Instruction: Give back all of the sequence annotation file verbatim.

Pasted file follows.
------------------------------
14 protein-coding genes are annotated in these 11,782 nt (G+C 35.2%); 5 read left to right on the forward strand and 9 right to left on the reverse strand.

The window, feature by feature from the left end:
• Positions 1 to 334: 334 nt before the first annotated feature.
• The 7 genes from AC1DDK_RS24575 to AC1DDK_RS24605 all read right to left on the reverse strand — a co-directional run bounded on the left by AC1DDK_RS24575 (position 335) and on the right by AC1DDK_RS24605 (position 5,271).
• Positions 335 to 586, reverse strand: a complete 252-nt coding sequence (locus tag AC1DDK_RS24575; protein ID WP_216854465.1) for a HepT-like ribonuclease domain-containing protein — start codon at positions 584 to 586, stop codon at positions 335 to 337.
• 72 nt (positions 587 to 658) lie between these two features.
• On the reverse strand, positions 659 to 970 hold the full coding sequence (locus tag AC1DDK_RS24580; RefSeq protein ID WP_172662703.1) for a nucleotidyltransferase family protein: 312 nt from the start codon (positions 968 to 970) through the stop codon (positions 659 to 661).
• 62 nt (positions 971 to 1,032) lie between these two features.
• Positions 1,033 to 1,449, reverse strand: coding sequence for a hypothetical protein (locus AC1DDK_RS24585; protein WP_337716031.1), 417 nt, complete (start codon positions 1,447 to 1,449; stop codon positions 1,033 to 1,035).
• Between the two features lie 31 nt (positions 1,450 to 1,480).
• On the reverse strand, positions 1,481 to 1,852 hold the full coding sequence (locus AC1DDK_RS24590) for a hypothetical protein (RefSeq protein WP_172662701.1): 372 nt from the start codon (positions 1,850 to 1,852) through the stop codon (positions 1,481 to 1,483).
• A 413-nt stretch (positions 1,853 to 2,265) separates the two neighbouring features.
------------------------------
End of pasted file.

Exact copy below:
14 protein-coding genes are annotated in these 11,782 nt (G+C 35.2%); 5 read left to right on the forward strand and 9 right to left on the reverse strand.

The window, feature by feature from the left end:
• Positions 1 to 334: 334 nt before the first annotated feature.
• The 7 genes from AC1DDK_RS24575 to AC1DDK_RS24605 all read right to left on the reverse strand — a co-directional run bounded on the left by AC1DDK_RS24575 (position 335) and on the right by AC1DDK_RS24605 (position 5,271).
• Positions 335 to 586, reverse strand: a complete 252-nt coding sequence (locus tag AC1DDK_RS24575; protein ID WP_216854465.1) for a HepT-like ribonuclease domain-containing protein — start codon at positions 584 to 586, stop codon at positions 335 to 337.
• 72 nt (positions 587 to 658) lie between these two features.
• On the reverse strand, positions 659 to 970 hold the full coding sequence (locus tag AC1DDK_RS24580; RefSeq protein ID WP_172662703.1) for a nucleotidyltransferase family protein: 312 nt from the start codon (positions 968 to 970) through the stop codon (positions 659 to 661).
• 62 nt (positions 971 to 1,032) lie between these two features.
• Positions 1,033 to 1,449, reverse strand: coding sequence for a hypothetical protein (locus AC1DDK_RS24585; protein WP_337716031.1), 417 nt, complete (start codon positions 1,447 to 1,449; stop codon positions 1,033 to 1,035).
• Between the two features lie 31 nt (positions 1,450 to 1,480).
• On the reverse strand, positions 1,481 to 1,852 hold the full coding sequence (locus AC1DDK_RS24590) for a hypothetical protein (RefSeq protein WP_172662701.1): 372 nt from the start codon (positions 1,850 to 1,852) through the stop codon (positions 1,481 to 1,483).
• A 413-nt stretch (positions 1,853 to 2,265) separates the two neighbouring features.